Many people are aware of organizations like Alcoholics Anonymous, but other groups have cropped up to offer new options for people looking for other ways to surround themselves with a support system. Groups like Crystal Meth Anonymous, SMART Recovery, and Secular Organizations for Sobriety (SOS) offer support groups that aren’t as focused on spirituality.
Medication for Meth Addiction
Addiction medicine specialists will often prescribe benzodiazepines or other anti-anxiety medications during the recovery process in order to treat the symptoms of restlessness and irritability that can accompany meth withdrawals. An anti-depressant called Bupropion is sometimes used to help combat the meth cravings that a person in recovery might experience. Other medications may be used to assist the patient in sleeping through the night and fighting panic attacks as necessary.
Detox from Meth
The symptoms of withdrawal from methamphetamines are usually longer than the withdrawal from other drugs. Most symptoms will fall off after about three weeks, but some can continue for over a month. The worst symptoms begin about three days after the last usage and can include depression, anxiety, and severe fatigue.
During the entirety of the detox process, the person who is attempting to quit meth will have intense cravings for the drug. Because a person will likely desire or attempt to use meth to soothe their symptoms, a professionally- monitored medical detox is always recommended.
Inpatient Meth Rehab
Residential treatment consists of 24/7 care while staying in the facility. The duration of this program usually lasts about 30 days and further assistance can be provided at an outpatient rehab center.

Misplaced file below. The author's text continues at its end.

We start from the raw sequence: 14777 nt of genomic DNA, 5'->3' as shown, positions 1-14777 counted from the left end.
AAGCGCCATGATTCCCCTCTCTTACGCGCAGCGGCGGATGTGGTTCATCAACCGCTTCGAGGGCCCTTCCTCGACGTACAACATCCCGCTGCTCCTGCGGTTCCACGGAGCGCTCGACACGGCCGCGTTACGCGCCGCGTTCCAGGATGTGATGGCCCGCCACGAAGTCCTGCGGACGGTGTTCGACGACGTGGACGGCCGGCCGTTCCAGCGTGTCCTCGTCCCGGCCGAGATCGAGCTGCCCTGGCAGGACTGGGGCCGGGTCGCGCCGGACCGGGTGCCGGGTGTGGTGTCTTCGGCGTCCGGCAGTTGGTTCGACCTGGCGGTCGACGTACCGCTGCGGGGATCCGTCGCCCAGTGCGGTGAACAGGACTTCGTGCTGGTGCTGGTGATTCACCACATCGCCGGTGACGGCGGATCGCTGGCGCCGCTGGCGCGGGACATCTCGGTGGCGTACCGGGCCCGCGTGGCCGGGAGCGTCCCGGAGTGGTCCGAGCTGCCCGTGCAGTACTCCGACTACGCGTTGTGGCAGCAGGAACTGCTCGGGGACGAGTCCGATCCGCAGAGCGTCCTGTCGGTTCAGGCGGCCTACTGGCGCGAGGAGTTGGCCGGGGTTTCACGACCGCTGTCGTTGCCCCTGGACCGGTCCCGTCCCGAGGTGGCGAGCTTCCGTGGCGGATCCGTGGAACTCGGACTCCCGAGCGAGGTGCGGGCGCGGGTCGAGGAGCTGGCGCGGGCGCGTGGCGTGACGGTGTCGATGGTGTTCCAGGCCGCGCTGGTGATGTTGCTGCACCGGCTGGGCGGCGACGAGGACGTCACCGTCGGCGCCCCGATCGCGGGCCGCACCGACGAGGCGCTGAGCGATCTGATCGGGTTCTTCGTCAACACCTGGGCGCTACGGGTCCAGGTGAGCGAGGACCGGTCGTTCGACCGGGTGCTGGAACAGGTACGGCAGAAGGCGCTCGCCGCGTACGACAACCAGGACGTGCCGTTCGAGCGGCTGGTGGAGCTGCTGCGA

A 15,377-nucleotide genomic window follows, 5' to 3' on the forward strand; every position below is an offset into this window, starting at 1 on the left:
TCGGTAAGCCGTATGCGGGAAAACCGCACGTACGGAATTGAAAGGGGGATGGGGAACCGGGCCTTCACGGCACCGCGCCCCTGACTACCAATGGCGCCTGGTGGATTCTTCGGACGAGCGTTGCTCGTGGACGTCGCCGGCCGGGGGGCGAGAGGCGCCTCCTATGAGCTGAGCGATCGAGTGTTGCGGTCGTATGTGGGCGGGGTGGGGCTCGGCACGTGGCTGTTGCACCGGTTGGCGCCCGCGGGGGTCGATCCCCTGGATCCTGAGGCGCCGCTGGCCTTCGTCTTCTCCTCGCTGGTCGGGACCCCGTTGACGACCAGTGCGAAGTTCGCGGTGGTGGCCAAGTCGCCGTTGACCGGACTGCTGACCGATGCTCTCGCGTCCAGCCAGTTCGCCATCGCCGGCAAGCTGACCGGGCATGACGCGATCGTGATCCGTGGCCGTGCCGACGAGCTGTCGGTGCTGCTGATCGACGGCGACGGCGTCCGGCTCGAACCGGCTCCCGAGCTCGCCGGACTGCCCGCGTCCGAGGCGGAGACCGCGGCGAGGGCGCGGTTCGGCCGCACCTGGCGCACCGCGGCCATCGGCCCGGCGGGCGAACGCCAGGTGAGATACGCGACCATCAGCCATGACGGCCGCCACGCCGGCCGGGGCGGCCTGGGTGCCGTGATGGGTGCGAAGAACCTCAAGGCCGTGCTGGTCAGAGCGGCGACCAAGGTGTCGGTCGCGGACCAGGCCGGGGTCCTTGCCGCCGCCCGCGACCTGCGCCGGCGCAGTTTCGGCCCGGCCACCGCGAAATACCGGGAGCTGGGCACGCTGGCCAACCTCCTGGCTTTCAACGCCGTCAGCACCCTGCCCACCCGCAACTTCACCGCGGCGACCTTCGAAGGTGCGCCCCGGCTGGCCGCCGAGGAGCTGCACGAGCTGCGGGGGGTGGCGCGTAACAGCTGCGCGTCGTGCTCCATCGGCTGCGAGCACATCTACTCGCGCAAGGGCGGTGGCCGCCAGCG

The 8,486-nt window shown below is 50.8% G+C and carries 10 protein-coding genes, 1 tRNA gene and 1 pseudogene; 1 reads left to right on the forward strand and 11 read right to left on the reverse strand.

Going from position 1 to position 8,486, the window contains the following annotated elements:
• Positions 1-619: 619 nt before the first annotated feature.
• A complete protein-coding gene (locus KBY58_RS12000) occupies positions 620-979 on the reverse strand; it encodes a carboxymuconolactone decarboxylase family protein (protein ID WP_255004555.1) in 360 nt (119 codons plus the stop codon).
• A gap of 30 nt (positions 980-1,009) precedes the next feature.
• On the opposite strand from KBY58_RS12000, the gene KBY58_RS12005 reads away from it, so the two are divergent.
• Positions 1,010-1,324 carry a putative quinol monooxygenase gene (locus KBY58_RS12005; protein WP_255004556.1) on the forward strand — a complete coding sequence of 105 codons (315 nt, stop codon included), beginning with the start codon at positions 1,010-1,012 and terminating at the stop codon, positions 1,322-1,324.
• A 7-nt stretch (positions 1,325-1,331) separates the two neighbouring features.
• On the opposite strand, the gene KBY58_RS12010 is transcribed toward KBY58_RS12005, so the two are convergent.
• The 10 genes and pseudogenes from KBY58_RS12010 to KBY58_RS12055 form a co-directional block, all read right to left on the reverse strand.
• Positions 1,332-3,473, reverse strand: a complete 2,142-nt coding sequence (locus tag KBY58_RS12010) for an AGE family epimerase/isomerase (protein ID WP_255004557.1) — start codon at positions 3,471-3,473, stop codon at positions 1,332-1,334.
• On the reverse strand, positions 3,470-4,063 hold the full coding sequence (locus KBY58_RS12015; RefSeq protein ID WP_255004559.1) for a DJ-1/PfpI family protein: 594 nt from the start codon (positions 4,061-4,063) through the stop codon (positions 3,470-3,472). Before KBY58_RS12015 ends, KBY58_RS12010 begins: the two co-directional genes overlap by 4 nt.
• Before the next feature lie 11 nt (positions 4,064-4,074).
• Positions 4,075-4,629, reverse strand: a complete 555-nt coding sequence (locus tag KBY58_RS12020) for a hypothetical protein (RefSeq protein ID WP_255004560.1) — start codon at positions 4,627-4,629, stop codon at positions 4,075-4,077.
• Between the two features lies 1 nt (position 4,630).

for Meth Addiction
Intensive Outpatient Programs provide structure and support for people stepping down from inpatient rehab. During the outpatient process, our clients will be able to work through their experience with Post-Acute Withdrawal Symptoms (PAWS) and get support from psychological professions for any issues that they may encounter in early sobriety.
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Medically Reviewed By:
Dr. Sanjai Thankachen graduated from Adichunchanagiri Institute of Medicine in 2000. He completed his residency in psychiatry in 2008 at Creedmoor Psychiatric Center in New York. Dr. Thankachen is currently working with Pacific Neuropsychiatric Specialists in an outpatient practice, as well as working at multiple in-patient psychiatric and medical units bringing his patients the most advanced healthcare treatment in psychiatry. Dr. Thankachen sees patients with an array of disorders, including depression, bipolar illness, schizophrenia, anxiety, and dementia-related problems.
Edited for Clinical Accuracy By:
Sean Leonard is a board-certified psychiatric nurse practitioner. He received his master’s degree in adult geriatric primary care nurse practitioner from Walden University and a second postmaster specialty in psychiatry mental health nurse practitioner from Rocky Mountain University. Sean has experience working in various diverse settings, including an outpatient clinic, inpatient detox and rehab, psychiatric emergency, and dual diagnosis programs. His specialty areas include substance abuse, depression, anxiety, mood disorders, PTSD, ADHD, and OCD.